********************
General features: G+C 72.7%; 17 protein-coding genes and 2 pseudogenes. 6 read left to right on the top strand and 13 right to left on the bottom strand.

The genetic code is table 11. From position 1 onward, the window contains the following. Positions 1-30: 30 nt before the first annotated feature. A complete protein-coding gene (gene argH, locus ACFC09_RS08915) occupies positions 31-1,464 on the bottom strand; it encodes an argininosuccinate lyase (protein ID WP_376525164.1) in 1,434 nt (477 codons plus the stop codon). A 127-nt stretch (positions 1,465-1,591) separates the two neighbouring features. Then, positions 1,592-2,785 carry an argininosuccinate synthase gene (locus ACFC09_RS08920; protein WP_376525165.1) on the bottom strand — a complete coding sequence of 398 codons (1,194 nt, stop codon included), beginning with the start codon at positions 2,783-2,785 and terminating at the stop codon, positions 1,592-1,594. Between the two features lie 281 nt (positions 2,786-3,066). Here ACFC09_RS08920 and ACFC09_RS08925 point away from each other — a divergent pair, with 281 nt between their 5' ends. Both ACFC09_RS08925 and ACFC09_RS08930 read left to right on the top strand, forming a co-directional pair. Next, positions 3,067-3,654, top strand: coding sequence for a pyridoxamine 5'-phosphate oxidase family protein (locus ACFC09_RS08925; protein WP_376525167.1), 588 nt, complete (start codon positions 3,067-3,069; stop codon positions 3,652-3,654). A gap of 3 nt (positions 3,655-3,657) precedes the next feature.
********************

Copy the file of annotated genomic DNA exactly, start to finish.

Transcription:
General features: G+C 72.7%; 17 protein-coding genes and 2 pseudogenes. 6 read left to right on the top strand and 13 right to left on the bottom strand.

The genetic code is table 11. From position 1 onward, the window contains the following. Positions 1-30: 30 nt before the first annotated feature. A complete protein-coding gene (gene argH, locus ACFC09_RS08915) occupies positions 31-1,464 on the bottom strand; it encodes an argininosuccinate lyase (protein ID WP_376525164.1) in 1,434 nt (477 codons plus the stop codon). A 127-nt stretch (positions 1,465-1,591) separates the two neighbouring features. Then, positions 1,592-2,785 carry an argininosuccinate synthase gene (locus ACFC09_RS08920; protein WP_376525165.1) on the bottom strand — a complete coding sequence of 398 codons (1,194 nt, stop codon included), beginning with the start codon at positions 2,783-2,785 and terminating at the stop codon, positions 1,592-1,594. Between the two features lie 281 nt (positions 2,786-3,066). Here ACFC09_RS08920 and ACFC09_RS08925 point away from each other — a divergent pair, with 281 nt between their 5' ends. Both ACFC09_RS08925 and ACFC09_RS08930 read left to right on the top strand, forming a co-directional pair. Next, positions 3,067-3,654, top strand: coding sequence for a pyridoxamine 5'-phosphate oxidase family protein (locus ACFC09_RS08925; protein WP_376525167.1), 588 nt, complete (start codon positions 3,067-3,069; stop codon positions 3,652-3,654). A gap of 3 nt (positions 3,655-3,657) precedes the next feature.